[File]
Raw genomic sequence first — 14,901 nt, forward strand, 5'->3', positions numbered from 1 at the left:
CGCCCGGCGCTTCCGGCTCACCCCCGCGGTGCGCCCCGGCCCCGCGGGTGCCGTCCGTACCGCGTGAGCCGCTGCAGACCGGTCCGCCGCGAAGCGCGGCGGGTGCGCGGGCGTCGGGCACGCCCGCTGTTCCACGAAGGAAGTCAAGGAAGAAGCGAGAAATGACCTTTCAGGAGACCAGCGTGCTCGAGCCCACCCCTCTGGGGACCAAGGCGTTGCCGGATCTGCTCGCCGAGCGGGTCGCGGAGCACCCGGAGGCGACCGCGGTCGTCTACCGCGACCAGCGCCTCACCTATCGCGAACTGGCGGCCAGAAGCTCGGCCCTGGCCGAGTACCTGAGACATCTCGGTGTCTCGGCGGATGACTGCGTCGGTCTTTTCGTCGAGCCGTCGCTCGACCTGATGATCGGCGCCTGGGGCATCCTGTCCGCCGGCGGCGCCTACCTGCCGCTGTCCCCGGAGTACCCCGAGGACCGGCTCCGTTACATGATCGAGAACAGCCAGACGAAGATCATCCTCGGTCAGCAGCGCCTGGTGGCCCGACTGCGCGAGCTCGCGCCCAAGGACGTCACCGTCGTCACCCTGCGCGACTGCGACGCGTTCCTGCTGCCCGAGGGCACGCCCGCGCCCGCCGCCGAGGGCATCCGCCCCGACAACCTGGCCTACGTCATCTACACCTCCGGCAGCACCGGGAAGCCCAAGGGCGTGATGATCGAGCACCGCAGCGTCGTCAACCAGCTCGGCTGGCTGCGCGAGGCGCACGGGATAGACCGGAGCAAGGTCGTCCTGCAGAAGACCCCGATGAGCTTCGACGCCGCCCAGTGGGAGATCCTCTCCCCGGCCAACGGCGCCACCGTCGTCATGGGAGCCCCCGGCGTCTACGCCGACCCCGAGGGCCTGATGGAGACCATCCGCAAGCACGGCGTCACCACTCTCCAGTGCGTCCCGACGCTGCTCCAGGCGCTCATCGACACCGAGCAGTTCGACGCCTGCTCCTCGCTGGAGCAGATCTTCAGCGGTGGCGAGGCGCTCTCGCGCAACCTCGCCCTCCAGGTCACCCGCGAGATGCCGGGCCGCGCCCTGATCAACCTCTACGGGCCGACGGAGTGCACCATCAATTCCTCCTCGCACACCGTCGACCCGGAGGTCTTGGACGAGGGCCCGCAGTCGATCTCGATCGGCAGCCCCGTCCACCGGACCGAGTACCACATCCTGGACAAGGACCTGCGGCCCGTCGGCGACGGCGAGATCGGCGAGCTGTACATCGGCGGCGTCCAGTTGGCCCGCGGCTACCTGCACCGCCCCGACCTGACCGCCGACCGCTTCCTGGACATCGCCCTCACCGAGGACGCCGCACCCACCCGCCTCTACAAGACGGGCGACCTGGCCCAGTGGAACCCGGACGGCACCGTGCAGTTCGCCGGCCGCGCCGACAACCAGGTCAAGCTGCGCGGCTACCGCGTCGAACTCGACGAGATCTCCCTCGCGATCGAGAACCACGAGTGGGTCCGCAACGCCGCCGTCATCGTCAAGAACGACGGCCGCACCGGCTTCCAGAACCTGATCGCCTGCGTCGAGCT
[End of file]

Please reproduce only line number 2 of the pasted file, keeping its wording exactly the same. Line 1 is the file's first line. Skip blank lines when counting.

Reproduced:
CGCCCGGCGCTTCCGGCTCACCCCCGCGGTGCGCCCCGGCCCCGCGGGTGCCGTCCGTACCGCGTGAGCCGCTGCAGACCGGTCCGCCGCGAAGCGCGGCGGGTGCGCGGGCGTCGGGCACGCCCGCTGTTCCACGAAGGAAGTCAAGGAAGAAGCGAGAAATGACCTTTCAGGAGACCAGCGTGCTCGAGCCCACCCCTCTGGGGACCAAGGCGTTGCCGGATCTGCTCGCCGAGCGGGTCGCGGAGCACCCGGAGGCGACCGCGGTCGTCTACCGCGACCAGCGCCTCACCTATCGCGAACTGGCGGCCAGAAGCTCGGCCCTGGCCGAGTACCTGAGACATCTCGGTGTCTCGGCGGATGACTGCGTCGGTCTTTTCGTCGAGCCGTCGCTCGACCTGATGATCGGCGCCTGGGGCATCCTGTCCGCCGGCGGCGCCTACCTGCCGCTGTCCCCGGAGTACCCCGAGGACCGGCTCCGTTACATGATCGAGAACAGCCAGACGAAGATCATCCTCGGTCAGCAGCGCCTGGTGGCCCGACTGCGCGAGCTCGCGCCCAAGGACGTCACCGTCGTCACCCTGCGCGACTGCGACGCGTTCCTGCTGCCCGAGGGCACGCCCGCGCCCGCCGCCGAGGGCATCCGCCCCGACAACCTGGCCTACGTCATCTACACCTCCGGCAGCACCGGGAAGCCCAAGGGCGTGATGATCGAGCACCGCAGCGTCGTCAACCAGCTCGGCTGGCTGCGCGAGGCGCACGGGATAGACCGGAGCAAGGTCGTCCTGCAGAAGACCCCGATGAGCTTCGACGCCGCCCAGTGGGAGATCCTCTCCCCGGCCAACGGCGCCACCGTCGTCATGGGAGCCCCCGGCGTCTACGCCGACCCCGAGGGCCTGATGGAGACCATCCGCAAGCACGGCGTCACCACTCTCCAGTGCGTCCCGACGCTGCTCCAGGCGCTCATCGACACCGAGCAGTTCGACGCCTGCTCCTCGCTGGAGCAGATCTTCAGCGGTGGCGAGGCGCTCTCGCGCAACCTCGCCCTCCAGGTCACCCGCGAGATGCCGGGCCGCGCCCTGATCAACCTCTACGGGCCGACGGAGTGCACCATCAATTCCTCCTCGCACACCGTCGACCCGGAGGTCTTGGACGAGGGCCCGCAGTCGATCTCGATCGGCAGCCCCGTCCACCGGACCGAGTACCACATCCTGGACAAGGACCTGCGGCCCGTCGGCGACGGCGAGATCGGCGAGCTGTACATCGGCGGCGTCCAGTTGGCCCGCGGCTACCTGCACCGCCCCGACCTGACCGCCGACCGCTTCCTGGACATCGCCCTCACCGAGGACGCCGCACCCACCCGCCTCTACAAGACGGGCGACCTGGCCCAGTGGAACCCGGACGGCACCGTGCAGTTCGCCGGCCGCGCCGACAACCAGGTCAAGCTGCGCGGCTACCGCGTCGAACTCGACGAGATCTCCCTCGCGATCGAGAACCACGAGTGGGTCCGCAACGCCGCCGTCATCGTCAAGAACGACGGCCGCACCGGCTTCCAGAACCTGATCGCCTGCGTCGAGCT